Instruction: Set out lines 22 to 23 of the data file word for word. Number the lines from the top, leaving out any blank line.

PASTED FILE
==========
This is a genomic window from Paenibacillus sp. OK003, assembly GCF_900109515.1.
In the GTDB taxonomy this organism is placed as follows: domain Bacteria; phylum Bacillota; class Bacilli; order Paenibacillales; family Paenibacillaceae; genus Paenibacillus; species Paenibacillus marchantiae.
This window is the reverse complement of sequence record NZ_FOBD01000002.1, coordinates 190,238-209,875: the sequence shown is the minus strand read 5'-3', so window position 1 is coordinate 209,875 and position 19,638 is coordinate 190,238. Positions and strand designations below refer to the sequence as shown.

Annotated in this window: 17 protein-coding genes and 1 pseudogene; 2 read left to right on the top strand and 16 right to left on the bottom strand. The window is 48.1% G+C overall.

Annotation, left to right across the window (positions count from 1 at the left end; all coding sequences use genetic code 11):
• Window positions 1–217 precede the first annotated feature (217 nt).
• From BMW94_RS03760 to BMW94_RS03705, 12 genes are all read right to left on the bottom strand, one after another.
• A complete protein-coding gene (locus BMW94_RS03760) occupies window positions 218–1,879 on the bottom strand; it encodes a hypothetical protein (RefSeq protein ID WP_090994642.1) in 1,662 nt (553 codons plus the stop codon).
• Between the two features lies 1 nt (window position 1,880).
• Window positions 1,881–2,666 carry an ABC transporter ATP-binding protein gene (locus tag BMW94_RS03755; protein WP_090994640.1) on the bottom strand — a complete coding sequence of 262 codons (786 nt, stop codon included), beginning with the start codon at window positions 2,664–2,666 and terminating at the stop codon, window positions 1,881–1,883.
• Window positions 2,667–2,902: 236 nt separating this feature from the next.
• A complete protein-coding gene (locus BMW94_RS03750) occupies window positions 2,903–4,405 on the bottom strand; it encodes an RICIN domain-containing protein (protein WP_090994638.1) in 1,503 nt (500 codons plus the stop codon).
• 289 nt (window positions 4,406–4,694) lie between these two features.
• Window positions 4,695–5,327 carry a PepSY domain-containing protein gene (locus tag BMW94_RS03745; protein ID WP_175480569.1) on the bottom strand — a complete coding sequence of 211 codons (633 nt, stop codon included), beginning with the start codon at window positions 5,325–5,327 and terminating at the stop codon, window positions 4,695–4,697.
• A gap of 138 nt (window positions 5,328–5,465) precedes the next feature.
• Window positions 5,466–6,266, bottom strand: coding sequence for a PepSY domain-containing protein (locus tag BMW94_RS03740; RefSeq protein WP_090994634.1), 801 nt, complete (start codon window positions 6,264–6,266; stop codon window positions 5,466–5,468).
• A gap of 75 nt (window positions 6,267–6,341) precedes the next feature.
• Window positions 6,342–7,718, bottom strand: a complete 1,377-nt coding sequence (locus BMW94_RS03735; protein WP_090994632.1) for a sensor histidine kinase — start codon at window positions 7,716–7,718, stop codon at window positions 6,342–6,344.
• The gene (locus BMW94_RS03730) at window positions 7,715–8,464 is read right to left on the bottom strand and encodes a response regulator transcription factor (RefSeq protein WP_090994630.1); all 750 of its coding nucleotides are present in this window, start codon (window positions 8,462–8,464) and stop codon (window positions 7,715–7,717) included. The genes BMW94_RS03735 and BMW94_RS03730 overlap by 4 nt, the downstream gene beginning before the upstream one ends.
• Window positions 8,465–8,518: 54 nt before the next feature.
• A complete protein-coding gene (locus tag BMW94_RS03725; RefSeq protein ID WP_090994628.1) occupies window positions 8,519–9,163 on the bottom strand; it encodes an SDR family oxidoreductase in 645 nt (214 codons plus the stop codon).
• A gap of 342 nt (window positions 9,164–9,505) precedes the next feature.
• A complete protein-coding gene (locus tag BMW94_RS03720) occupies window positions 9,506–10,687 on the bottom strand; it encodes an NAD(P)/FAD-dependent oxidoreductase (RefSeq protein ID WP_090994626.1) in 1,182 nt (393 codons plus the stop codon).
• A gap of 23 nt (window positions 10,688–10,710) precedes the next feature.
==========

• A gap of 342 nt (window positions 9,164–9,505) precedes the next feature.
• A complete protein-coding gene (locus tag BMW94_RS03720) occupies window positions 9,506–10,687 on the bottom strand; it encodes an NAD(P)/FAD-dependent oxidoreductase (RefSeq protein ID WP_090994626.1) in 1,182 nt (393 codons plus the stop codon).